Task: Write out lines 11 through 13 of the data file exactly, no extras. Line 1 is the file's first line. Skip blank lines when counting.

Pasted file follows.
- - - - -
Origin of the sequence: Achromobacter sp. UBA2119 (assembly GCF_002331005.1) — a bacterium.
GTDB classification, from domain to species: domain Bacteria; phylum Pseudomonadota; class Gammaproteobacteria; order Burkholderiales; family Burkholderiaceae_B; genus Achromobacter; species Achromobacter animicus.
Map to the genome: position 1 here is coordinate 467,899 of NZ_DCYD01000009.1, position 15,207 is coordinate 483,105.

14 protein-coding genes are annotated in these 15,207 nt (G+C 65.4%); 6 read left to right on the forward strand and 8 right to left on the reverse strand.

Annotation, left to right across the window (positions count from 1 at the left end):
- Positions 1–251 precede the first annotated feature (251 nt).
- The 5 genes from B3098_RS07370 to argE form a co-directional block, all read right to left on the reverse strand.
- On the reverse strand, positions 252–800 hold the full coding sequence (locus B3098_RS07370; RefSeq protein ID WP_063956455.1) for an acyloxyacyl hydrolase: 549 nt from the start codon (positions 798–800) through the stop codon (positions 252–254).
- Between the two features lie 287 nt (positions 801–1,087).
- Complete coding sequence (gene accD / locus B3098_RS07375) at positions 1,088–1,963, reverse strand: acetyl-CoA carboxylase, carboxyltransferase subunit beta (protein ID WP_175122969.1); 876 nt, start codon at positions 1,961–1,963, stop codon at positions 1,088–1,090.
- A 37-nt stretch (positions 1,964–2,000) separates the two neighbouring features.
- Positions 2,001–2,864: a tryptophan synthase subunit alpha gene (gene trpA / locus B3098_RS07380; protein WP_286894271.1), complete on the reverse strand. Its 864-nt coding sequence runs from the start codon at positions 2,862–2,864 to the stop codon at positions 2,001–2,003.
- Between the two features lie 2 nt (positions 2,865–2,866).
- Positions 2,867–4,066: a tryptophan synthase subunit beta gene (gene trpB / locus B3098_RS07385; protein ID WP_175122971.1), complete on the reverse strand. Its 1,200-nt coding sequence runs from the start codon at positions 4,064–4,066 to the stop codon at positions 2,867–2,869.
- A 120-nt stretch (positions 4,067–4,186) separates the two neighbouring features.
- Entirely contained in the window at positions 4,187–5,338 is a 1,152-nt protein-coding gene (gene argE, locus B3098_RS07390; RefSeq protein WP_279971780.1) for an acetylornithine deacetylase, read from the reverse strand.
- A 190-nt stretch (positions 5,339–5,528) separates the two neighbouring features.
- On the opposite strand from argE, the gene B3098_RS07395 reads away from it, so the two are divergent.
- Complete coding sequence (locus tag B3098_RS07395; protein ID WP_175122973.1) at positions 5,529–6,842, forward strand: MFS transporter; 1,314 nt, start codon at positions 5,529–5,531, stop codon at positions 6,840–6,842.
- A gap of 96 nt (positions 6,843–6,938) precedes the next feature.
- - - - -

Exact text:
- A 37-nt stretch (positions 1,964–2,000) separates the two neighbouring features.
- Positions 2,001–2,864: a tryptophan synthase subunit alpha gene (gene trpA / locus B3098_RS07380; protein WP_286894271.1), complete on the reverse strand. Its 864-nt coding sequence runs from the start codon at positions 2,862–2,864 to the stop codon at positions 2,001–2,003.
- Between the two features lie 2 nt (positions 2,865–2,866).